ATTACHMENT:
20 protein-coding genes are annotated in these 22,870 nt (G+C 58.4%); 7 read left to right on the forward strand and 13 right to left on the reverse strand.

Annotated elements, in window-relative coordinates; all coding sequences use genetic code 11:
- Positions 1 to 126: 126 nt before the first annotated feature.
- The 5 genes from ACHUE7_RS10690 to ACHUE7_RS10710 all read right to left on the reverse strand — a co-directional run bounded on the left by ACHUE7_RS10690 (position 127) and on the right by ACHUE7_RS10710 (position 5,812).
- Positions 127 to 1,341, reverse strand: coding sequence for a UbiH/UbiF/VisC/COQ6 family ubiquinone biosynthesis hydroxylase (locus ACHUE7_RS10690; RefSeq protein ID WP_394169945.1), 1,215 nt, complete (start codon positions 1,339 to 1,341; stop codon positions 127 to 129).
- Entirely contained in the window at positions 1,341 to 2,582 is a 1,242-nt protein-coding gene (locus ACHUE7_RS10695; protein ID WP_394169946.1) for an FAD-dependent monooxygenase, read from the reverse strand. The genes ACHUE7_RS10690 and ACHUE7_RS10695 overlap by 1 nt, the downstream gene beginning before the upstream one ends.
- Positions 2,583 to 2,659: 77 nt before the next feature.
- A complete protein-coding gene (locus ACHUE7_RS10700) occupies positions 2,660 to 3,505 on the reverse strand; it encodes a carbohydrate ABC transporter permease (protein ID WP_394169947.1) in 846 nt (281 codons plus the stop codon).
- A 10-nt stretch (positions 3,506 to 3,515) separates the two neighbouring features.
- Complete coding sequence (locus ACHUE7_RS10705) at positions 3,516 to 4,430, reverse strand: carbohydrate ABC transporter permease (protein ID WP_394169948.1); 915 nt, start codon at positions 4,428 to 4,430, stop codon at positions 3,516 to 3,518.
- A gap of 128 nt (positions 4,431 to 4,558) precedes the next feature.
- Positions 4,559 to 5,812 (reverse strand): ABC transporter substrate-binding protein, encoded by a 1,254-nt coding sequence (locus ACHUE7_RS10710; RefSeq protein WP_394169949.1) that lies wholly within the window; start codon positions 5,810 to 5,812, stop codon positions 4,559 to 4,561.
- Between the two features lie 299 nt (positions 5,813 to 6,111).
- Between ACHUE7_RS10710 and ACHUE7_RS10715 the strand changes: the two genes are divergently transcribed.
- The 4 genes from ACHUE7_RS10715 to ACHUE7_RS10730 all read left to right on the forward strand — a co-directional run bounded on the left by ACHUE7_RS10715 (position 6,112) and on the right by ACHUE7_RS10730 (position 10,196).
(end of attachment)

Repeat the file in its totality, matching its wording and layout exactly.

20 protein-coding genes are annotated in these 22,870 nt (G+C 58.4%); 7 read left to right on the forward strand and 13 right to left on the reverse strand.

Annotated elements, in window-relative coordinates; all coding sequences use genetic code 11:
- Positions 1 to 126: 126 nt before the first annotated feature.
- The 5 genes from ACHUE7_RS10690 to ACHUE7_RS10710 all read right to left on the reverse strand — a co-directional run bounded on the left by ACHUE7_RS10690 (position 127) and on the right by ACHUE7_RS10710 (position 5,812).
- Positions 127 to 1,341, reverse strand: coding sequence for a UbiH/UbiF/VisC/COQ6 family ubiquinone biosynthesis hydroxylase (locus ACHUE7_RS10690; RefSeq protein ID WP_394169945.1), 1,215 nt, complete (start codon positions 1,339 to 1,341; stop codon positions 127 to 129).
- Entirely contained in the window at positions 1,341 to 2,582 is a 1,242-nt protein-coding gene (locus ACHUE7_RS10695; protein ID WP_394169946.1) for an FAD-dependent monooxygenase, read from the reverse strand. The genes ACHUE7_RS10690 and ACHUE7_RS10695 overlap by 1 nt, the downstream gene beginning before the upstream one ends.
- Positions 2,583 to 2,659: 77 nt before the next feature.
- A complete protein-coding gene (locus ACHUE7_RS10700) occupies positions 2,660 to 3,505 on the reverse strand; it encodes a carbohydrate ABC transporter permease (protein ID WP_394169947.1) in 846 nt (281 codons plus the stop codon).
- A 10-nt stretch (positions 3,506 to 3,515) separates the two neighbouring features.
- Complete coding sequence (locus ACHUE7_RS10705) at positions 3,516 to 4,430, reverse strand: carbohydrate ABC transporter permease (protein ID WP_394169948.1); 915 nt, start codon at positions 4,428 to 4,430, stop codon at positions 3,516 to 3,518.
- A gap of 128 nt (positions 4,431 to 4,558) precedes the next feature.
- Positions 4,559 to 5,812 (reverse strand): ABC transporter substrate-binding protein, encoded by a 1,254-nt coding sequence (locus ACHUE7_RS10710; RefSeq protein WP_394169949.1) that lies wholly within the window; start codon positions 5,810 to 5,812, stop codon positions 4,559 to 4,561.
- Between the two features lie 299 nt (positions 5,813 to 6,111).
- Between ACHUE7_RS10710 and ACHUE7_RS10715 the strand changes: the two genes are divergently transcribed.
- The 4 genes from ACHUE7_RS10715 to ACHUE7_RS10730 all read left to right on the forward strand — a co-directional run bounded on the left by ACHUE7_RS10715 (position 6,112) and on the right by ACHUE7_RS10730 (position 10,196).